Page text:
Tom looked at some suits at this price. They were well made, but coarse, and did not quite come up to his ideas of what was appropriate for a young man of fortune.

"Show me some for twenty-five dollars," he said. "These ain't good enough to be married in."

Finally, Tom picked out a dark mixed suit, which appeared to be an exact fit. The price was twenty dollars, which he considered reasonable, and at once paid.

"Shall I send them home for you?" asked the clerk, regarding our hero with more respect, now that he had shown himself a purchaser for cash.

"Never mind; I'll take 'em myself," said Tom. "My carriage is waitin' outside, so it's no trouble."

He left the store with the clothes under his arm. But he was not yet wholly provided. He had no shirts, stockings, or under-clothes, which he cared to wear in the new life upon which he was entering. All must be procured. He stopped at a cheap store in Nassau street, and provided himself with half a dozen of each, at a cost of twenty dollars more. By this time he found himself so encumbered with bundles that he thought it best to go home.

He entered the room without attracting attention, and proceeded at once to throw off his old rags, and array himself in the new clothes, including a blue silk neck-tie which he had purchased. When his toilet was complete, he surveyed himself with no little complacency. For the first time in all the years that he could remember, he was attired, from top to toe, as a young gentleman.

"Blest if I couldn't pass myself off for a young Fifth avenoodle," he said to himself. "I'll go down and see Mrs. Flanagan. I wonder if she'll know me?"

He descended the stairs, and knocked at the door of the good-hearted Irishwoman.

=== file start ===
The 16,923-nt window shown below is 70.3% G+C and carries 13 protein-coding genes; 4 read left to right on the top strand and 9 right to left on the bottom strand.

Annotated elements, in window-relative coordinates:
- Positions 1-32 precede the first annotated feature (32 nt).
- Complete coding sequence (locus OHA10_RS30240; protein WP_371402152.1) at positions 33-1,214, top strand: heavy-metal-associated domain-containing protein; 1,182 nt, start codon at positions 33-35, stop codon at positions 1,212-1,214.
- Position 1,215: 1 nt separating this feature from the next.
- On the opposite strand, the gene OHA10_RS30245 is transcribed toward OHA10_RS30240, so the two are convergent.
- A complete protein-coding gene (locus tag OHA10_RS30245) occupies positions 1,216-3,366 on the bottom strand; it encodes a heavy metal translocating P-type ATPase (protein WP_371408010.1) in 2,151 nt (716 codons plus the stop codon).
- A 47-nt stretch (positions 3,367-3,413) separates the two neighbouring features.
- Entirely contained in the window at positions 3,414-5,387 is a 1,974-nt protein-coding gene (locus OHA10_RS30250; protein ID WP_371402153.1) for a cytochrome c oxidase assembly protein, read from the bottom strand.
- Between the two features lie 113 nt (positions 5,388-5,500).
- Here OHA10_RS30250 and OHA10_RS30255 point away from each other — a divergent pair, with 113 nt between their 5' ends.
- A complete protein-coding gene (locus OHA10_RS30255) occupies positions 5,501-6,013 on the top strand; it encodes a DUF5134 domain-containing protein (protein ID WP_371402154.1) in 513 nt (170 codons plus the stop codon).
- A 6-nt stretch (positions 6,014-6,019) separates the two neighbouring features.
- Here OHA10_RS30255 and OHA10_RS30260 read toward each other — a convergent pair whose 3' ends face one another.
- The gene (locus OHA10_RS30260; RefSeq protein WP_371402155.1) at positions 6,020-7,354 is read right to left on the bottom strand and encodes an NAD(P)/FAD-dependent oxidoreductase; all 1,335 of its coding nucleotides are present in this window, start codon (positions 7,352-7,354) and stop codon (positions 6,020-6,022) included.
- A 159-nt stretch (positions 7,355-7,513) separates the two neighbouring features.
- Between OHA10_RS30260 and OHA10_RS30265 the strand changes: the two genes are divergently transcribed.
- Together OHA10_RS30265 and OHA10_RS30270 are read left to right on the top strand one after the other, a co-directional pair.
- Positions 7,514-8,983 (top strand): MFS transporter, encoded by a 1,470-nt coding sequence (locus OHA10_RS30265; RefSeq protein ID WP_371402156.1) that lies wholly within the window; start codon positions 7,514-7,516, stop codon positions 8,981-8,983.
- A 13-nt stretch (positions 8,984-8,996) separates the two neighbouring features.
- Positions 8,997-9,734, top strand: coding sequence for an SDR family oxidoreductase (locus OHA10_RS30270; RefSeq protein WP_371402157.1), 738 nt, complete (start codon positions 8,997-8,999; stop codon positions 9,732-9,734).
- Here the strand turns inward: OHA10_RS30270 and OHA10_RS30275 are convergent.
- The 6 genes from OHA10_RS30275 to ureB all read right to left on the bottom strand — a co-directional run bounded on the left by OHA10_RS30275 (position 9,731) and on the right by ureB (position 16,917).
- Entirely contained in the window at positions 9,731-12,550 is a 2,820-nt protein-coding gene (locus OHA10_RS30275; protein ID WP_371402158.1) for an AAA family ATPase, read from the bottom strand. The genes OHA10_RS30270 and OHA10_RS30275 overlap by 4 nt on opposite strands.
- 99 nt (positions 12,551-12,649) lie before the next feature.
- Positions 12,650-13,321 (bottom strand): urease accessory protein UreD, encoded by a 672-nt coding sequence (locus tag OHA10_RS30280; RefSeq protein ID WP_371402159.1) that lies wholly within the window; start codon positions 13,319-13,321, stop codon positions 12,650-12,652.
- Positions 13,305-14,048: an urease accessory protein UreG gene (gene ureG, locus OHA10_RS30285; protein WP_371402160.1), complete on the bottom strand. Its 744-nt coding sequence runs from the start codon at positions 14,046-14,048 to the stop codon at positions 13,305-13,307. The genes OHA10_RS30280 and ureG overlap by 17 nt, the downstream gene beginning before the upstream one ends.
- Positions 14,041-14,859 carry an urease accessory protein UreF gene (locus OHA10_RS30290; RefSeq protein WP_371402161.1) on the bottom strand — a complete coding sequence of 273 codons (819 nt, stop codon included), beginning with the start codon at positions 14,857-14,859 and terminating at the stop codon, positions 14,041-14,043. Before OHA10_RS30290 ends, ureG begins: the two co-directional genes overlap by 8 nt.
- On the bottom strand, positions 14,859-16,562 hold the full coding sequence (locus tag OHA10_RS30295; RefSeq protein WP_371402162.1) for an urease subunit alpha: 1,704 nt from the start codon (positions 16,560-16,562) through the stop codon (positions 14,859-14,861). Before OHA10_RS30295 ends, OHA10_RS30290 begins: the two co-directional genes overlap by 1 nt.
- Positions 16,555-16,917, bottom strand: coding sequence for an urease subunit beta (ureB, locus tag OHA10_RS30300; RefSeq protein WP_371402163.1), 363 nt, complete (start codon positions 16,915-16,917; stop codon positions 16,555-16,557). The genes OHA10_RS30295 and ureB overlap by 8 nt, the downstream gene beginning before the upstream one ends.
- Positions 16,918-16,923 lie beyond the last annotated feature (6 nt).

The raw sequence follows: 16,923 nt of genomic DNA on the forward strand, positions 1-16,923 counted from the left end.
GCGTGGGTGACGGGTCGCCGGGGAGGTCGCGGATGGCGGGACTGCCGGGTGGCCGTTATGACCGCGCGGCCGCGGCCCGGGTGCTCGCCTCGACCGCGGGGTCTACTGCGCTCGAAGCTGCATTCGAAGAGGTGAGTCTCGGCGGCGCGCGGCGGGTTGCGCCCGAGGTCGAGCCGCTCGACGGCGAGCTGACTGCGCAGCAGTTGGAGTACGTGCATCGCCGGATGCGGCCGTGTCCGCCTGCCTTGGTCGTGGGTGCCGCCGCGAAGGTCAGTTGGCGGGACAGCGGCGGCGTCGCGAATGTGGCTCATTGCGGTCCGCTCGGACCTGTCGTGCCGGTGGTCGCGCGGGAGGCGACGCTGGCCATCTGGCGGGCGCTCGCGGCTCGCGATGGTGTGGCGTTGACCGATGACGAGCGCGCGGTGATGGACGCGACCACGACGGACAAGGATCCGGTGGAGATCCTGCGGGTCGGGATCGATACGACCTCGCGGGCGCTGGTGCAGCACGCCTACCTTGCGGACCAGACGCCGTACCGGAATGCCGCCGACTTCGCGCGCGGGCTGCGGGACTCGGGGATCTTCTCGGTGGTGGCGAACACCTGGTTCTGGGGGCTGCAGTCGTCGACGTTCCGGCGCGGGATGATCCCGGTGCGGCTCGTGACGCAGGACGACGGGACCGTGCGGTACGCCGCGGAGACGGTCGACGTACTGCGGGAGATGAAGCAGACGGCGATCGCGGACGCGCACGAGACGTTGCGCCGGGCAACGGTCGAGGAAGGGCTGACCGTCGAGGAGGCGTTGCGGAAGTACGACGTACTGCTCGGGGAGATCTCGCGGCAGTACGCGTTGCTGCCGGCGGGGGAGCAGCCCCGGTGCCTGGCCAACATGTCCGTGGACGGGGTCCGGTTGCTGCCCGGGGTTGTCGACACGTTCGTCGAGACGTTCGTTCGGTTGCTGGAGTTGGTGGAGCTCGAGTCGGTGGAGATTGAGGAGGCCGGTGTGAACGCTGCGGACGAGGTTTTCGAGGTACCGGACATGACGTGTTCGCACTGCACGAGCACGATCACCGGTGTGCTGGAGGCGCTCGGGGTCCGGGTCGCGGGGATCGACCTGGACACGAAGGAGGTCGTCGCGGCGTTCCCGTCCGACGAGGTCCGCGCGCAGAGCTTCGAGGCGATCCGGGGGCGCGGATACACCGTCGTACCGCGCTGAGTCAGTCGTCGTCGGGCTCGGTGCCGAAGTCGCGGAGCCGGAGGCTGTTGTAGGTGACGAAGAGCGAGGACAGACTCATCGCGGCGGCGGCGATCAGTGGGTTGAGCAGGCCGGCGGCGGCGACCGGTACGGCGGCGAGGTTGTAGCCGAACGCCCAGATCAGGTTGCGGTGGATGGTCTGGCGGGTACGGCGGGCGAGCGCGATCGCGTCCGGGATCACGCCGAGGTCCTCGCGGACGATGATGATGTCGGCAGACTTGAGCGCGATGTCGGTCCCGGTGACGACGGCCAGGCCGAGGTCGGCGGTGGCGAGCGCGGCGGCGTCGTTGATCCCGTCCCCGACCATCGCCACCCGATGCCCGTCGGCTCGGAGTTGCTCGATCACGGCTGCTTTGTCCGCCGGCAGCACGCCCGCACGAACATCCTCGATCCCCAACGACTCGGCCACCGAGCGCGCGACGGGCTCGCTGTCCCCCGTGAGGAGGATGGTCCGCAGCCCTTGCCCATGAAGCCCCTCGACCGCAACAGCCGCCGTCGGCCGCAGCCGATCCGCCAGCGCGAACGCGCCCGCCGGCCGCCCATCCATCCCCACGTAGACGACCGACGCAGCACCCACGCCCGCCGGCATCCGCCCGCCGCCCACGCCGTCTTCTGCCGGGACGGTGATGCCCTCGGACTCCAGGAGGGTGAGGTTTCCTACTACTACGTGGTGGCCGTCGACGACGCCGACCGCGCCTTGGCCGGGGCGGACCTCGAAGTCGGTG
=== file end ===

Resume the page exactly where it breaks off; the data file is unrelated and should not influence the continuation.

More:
She did not recognize him, having no idea that it was Tom the bootblack.

"Does Mrs. Flanagan live here?" asked Tom, slightly disguising his voice.

"Yes, sir. Is it washing ye want me to do?"

"Is there a boy named Tom lives here?" asked our hero.

"He lives up stairs, just over this."

"Do you know him?"

"Shure I do. I know him as if he was my own bye."

"I don't know about that," said Tom, in his natural voice, raising his hat, which he had worn slouched down over his eyes. "You didn't seem to know him when you saw him."

"Shure it's Tom himself!" exclaimed Mrs. Flanagan. "Why, Tom, dear, what's come to you? You're lookin' quite the gintleman."

"Of course I am," said Tom. "That's the new business I've gone into."

"Where did you get them new clo'es, Tom?"

"I bought them with the money old Jacob left me. And now, Mrs. Flanagan, I'm goin' to leave you."

"Where are you goin', Tom?"

"I'm goin' out West, to seek my fortune."

"Shure I hope you'll find it."

"So do I, Mrs. Flanagan. I know it's there, and mean to get it, if I can."

"Are you goin' now?"

"Not till to-morrow. I've got some more things to buy first."

"I'm sorry to lose you, Tom. I'll miss you and old Jacob. I hope the poor man's better off."

"So do I, Mrs. Flanagan. I won't hide it from you—but he left me a paper, tellin' me that there is a man out West that's cheated me out of my fortune."

"What's his name?"

"Grey. He's my father's cousin."